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Features

  • Los Alamos County lessened its fire restrictions Monday, entering stage 1fire restrictions because of recent rainfall.
    These restrictions are slightly less restrictive than Stage 2, which went into effect last week due to extreme fire danger.
    However, the Los Alamos Fire Department will continue to monitor fire weather conditions and adjust as needed, according to county officials.
    Under stage 1 fire restrictions, the following acts are prohibited until further notice:
    • Building, maintaining, attending or using an open fire, campfire, charcoal or wood stove on all Los Alamos County lands.
    • Smoking is prohibited except within an enclosed vehicle or building, a developed recreation site, or while stopped in an area at least 3-feet in diameter that is barren or cleared of all flammable materials.
    Stage I exemptions include:
    • Developed campgrounds with metal grills using charcoal or propane are acceptable on North Mesa campgrounds, Camp May, Overlook Park and at any park within the Los Alamos County proper, to also include all residential property within Los Alamos County. The Los Alamos County Fire Department urges the public to take every precaution necessary on all properties to prevent a fire.

  •  The Los Alamos Public Schools Foundation has announced that Devine Fellers and Erica Keevama were chosen to receive the 2017 Irene Boone Memorial Scholarship.
    The scholarship is made possible through the generosity of long-time resident and pediatrician, Dr. Irene Boone and her husband, Zanas “Slim” Boone.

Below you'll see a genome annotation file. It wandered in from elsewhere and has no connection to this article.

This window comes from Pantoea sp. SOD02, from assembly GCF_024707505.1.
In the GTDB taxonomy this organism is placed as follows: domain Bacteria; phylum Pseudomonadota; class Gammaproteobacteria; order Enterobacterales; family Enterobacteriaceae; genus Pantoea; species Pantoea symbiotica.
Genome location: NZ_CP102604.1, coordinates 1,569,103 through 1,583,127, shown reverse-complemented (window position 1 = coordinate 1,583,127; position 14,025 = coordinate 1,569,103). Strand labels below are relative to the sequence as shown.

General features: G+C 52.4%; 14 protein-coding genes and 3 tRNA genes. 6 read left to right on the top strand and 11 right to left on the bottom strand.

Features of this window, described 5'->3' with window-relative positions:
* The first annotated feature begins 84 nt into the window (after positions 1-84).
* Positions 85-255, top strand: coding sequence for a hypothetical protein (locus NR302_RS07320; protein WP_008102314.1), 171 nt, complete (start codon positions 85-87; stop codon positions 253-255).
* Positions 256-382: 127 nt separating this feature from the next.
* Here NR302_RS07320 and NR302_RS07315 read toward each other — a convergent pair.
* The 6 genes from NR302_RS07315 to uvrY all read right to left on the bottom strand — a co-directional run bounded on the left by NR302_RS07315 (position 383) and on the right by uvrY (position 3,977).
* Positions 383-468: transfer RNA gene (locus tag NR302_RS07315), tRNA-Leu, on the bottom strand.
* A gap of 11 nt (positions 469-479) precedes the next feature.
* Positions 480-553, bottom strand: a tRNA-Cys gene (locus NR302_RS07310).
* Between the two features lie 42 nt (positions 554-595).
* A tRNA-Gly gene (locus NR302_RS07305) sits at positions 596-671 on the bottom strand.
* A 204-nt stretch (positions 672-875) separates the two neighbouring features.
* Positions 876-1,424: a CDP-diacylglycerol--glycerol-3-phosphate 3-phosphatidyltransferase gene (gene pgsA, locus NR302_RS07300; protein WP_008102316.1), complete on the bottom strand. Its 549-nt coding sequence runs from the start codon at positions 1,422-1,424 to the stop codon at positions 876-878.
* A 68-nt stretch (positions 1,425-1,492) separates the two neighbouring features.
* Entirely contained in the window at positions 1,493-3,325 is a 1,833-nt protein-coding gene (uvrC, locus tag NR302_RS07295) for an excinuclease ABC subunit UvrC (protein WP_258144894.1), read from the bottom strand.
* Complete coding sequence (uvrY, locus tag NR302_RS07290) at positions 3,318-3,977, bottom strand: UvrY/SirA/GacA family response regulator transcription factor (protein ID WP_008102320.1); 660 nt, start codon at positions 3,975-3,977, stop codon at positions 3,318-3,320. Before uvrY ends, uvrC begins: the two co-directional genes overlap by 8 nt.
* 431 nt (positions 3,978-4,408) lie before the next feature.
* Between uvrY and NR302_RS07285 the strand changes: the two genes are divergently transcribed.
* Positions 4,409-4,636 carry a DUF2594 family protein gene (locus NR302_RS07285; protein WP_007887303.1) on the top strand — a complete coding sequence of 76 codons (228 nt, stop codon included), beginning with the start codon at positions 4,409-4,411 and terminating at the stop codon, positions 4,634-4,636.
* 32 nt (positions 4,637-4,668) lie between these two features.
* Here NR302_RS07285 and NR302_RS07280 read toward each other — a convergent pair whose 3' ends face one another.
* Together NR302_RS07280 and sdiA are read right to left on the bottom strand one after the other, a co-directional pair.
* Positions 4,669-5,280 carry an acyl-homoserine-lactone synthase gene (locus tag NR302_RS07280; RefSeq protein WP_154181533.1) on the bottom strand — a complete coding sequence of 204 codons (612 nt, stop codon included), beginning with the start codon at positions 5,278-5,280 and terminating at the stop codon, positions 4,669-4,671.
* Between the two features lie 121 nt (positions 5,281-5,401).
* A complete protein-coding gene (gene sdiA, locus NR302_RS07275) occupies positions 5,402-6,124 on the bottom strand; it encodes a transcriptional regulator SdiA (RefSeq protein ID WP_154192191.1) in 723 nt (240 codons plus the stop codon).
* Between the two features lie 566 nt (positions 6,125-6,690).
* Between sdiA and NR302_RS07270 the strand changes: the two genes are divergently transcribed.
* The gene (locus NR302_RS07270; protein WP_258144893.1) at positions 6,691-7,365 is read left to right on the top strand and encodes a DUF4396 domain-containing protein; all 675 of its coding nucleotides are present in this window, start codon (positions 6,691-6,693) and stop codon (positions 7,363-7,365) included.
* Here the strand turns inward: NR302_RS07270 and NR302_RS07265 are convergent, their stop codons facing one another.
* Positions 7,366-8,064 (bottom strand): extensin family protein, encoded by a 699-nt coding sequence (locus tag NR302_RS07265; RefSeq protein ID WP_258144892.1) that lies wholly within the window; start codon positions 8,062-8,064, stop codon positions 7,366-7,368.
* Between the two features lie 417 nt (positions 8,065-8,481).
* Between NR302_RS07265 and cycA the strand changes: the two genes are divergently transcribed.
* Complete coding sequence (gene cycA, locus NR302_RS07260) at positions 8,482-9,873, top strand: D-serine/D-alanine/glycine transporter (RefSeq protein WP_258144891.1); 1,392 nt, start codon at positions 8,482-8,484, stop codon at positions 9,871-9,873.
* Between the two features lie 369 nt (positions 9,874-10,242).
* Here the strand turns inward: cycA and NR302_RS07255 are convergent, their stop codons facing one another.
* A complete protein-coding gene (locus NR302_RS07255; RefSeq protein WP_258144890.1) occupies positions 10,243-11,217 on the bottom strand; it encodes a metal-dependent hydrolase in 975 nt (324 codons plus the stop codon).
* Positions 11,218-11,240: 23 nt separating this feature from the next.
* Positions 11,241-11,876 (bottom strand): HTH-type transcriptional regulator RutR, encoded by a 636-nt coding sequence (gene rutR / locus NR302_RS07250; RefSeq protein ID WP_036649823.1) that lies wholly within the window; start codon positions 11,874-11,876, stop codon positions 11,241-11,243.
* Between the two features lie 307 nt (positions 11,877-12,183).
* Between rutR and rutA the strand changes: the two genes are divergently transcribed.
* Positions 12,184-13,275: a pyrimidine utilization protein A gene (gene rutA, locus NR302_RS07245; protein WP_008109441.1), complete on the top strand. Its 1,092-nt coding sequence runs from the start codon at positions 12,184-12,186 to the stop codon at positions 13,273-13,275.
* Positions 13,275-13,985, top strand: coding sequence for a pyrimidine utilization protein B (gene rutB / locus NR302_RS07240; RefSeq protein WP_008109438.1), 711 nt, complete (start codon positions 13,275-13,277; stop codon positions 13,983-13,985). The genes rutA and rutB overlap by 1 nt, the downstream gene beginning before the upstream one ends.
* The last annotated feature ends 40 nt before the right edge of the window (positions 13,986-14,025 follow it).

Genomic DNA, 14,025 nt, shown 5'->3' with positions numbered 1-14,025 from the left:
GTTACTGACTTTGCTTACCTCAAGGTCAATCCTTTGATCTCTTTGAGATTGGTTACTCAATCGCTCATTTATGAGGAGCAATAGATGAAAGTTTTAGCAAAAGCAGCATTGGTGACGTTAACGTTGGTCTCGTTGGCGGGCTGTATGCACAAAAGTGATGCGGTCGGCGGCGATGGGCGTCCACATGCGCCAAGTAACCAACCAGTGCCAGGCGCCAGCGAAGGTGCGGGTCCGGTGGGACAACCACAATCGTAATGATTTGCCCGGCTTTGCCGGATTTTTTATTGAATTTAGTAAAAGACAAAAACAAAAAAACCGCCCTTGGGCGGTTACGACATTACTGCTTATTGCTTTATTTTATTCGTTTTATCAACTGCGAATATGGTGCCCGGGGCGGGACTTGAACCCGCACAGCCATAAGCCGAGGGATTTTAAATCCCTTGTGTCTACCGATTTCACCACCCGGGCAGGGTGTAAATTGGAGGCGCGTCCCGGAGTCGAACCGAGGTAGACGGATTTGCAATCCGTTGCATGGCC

Fellers and Keevama were selected among 20 qualified applicants for their good citizenship and ability to successfully complete their selected degree or program. Both students are planning a career in medicine.
    The Irene Boone Memorial Scholarship is administered by the Los Alamos Public Schools Foundation, an independent organization that supports, challenges and invests in a successful future for all Los Alamos public school students. Learn more at lapsfoundation.com.

  • The Tuesdays at the Pond Entertainment Series continues Tuesday with Roaring Jelly. Brought to you by the Los Alamos Creative District, the concert begins at 7 p.m. at the Ashley Pond Park stage.
    Roaring Jelly is a Celtic band local to Los Alamos, playing a variety of Irish, Scottish, European Folk and Americana music.
    The 2017 Summer Entertainment Series will feature a wide variety of musical acts, and happen every Tuesday night through August 8, with the exception of July 4. Performances will range from a professional wind ensemble to an R&B artist, a folk rock group to a big brass band, and everything in between.
    The Los Alamos Creative District directs a variety of programs that bring people to downtown Los Alamos. On Tap is a series of discussions and libations located downtown every first and third Thursday of the month. First Thursdays feature rotating themes of history, nature and art hosted by the Los Ala­mos Historical Society, Pajarito Environmental Education Center, or Fuller Lodge Art Center respec­tively.